Every emoji has a history, and one of the most interesting involves Jamaican reggae legend Peter Tosh, who founded The Wailers band in the 1960s with Bob Marley and Bunny Wailer. In fact, the emoji for “levitating” – a tiny image of a man nattily dressed in a black suit, hat, and shades – was inspired by Tosh. His daughter, Niambe McIntosh, oversees the musician’s estate, and noted that her father’s work was more than just wanting people to dance; he wanted them to find their own political awakening. While she did not know of the emoji’s link to her father, she does know the photo of Marley, Wailer, and Tosh wearing suits that it is based on. Her brother Andrew was surprised to learn of the emoji connection as well.
The history of how reggae legend Peter Tosh ended up being immortalized as an emoji begins at the Seattle headquarters of the software company Microsoft in the mid-1990s when the personal computer revolution was in its infancy, and the typographer Vincent Connaire was working on creating new fonts. One of the scripts he designed was a picture-based font called Webdings that was used on early web pages.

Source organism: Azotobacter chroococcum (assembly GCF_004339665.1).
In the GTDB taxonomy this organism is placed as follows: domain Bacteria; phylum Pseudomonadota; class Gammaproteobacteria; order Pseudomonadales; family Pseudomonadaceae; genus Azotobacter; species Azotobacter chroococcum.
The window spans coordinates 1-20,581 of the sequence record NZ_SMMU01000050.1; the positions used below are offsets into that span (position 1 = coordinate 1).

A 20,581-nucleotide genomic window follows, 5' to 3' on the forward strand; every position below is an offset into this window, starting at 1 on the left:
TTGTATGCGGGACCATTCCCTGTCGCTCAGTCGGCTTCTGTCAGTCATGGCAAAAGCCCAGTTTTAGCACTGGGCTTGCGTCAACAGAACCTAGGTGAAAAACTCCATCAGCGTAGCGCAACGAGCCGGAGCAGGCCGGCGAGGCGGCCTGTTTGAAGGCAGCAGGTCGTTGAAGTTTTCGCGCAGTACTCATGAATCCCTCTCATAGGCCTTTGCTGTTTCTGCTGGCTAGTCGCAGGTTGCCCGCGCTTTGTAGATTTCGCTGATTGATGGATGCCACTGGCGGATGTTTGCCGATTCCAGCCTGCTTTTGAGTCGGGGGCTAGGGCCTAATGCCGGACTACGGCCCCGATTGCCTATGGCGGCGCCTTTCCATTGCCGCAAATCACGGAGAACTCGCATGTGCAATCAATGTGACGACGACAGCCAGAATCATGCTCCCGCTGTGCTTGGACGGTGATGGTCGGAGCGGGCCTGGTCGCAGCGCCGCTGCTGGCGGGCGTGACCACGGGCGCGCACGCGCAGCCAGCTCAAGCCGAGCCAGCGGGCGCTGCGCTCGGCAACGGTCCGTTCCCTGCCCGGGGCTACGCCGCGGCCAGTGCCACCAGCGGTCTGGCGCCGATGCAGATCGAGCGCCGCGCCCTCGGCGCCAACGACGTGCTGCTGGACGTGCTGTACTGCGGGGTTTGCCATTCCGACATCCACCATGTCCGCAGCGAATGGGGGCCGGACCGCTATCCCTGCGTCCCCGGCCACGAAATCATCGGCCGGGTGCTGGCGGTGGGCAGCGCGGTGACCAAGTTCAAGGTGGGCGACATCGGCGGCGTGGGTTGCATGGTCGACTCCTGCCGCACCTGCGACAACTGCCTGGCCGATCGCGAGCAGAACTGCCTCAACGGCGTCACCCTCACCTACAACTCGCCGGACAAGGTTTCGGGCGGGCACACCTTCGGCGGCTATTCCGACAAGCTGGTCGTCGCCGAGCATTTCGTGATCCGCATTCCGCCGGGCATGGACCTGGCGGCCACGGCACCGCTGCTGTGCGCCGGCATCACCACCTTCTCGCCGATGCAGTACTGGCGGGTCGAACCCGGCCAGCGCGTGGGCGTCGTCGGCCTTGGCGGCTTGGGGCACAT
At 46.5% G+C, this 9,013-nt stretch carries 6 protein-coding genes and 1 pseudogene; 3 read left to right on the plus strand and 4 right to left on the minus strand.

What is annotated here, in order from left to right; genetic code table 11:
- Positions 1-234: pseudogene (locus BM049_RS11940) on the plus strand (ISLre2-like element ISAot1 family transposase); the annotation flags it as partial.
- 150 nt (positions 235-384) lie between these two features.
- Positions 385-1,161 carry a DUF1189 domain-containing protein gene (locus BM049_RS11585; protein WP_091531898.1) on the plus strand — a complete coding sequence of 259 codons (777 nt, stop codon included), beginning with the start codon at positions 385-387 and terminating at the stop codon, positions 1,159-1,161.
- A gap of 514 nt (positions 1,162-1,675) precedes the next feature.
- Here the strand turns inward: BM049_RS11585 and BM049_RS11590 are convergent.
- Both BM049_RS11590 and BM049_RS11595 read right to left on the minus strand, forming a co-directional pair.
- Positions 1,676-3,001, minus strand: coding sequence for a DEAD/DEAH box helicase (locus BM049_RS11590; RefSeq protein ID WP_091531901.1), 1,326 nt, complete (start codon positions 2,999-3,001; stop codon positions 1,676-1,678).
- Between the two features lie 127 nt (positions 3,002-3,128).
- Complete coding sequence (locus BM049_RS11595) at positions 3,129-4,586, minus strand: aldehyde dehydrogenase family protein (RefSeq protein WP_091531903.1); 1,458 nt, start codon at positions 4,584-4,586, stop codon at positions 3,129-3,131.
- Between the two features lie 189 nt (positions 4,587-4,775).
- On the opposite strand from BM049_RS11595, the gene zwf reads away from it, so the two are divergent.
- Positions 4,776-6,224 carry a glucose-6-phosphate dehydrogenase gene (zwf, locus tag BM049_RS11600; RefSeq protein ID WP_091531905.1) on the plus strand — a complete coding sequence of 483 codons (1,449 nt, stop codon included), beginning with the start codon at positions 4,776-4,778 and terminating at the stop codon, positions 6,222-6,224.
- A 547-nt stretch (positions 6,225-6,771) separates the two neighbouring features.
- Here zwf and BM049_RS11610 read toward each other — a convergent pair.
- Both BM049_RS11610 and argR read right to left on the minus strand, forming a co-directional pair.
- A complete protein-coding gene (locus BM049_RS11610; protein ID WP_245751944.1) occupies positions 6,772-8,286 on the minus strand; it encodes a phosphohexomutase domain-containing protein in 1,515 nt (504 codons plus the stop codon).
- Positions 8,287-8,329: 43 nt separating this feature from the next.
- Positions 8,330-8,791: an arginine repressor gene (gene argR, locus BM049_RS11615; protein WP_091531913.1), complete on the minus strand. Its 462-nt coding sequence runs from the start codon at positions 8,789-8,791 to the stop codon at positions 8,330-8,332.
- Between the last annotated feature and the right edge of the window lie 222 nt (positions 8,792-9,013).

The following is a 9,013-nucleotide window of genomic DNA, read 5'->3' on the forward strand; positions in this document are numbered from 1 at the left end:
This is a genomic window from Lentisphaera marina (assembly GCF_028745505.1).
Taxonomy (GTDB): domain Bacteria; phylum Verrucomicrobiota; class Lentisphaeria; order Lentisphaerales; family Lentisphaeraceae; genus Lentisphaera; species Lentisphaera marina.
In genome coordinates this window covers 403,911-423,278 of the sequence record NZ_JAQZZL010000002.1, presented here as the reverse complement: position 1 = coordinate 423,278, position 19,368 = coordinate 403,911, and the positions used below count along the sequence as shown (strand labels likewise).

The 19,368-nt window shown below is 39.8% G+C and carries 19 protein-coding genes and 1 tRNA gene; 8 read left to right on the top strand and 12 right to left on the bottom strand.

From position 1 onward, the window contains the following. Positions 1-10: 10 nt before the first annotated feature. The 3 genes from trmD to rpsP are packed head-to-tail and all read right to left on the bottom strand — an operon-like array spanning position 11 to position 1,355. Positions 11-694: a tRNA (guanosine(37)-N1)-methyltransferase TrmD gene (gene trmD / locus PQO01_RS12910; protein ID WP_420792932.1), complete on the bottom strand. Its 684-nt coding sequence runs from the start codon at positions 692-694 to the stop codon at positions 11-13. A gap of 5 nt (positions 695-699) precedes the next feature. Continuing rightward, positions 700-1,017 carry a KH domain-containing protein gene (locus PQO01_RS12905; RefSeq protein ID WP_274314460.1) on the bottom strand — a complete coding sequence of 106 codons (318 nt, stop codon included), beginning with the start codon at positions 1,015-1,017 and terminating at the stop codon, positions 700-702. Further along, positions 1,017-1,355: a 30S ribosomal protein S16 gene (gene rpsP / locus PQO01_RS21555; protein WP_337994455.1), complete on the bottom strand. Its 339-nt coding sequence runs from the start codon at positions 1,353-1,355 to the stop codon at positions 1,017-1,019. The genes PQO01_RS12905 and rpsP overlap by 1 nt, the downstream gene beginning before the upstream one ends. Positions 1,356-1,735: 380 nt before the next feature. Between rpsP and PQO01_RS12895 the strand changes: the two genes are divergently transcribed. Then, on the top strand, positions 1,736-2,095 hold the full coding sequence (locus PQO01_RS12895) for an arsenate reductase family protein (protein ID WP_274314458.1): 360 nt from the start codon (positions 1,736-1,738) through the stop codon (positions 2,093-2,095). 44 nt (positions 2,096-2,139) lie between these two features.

Connaire, a music fan, was especially fond of the English ska revival band The Specials, which recorded on the 2 Tone Records label that used a logo based on an early photo of The Wailers. This photo depicts Peter Tosh standing back-to-back with Bob Marley, wearing a dark suit, bow tie, and sunglasses, staring out of the frame. Connaire adapted that logo some 20 years later for the Webdings script. This version showed the suited man jumping or pogoing. It was popular among fans of The Specials and was meant to represent the “jump” from one page to another. When Webdings were encoded as emoji years later and included on every smartphone and tech platform in the world, the suited man was included.
Connaire was the source of many other symbols as well, as he and the other designers “looked around and drew what we saw.” Expressing surprise at the legacy enjoyed by his designs, Connaire said, for example, that the boom box image was his boom box and the mountain symbol was Mount Rainier near Seattle.
All emoji are approved before being added to the official set by Silicon Valley-based group, Unicode.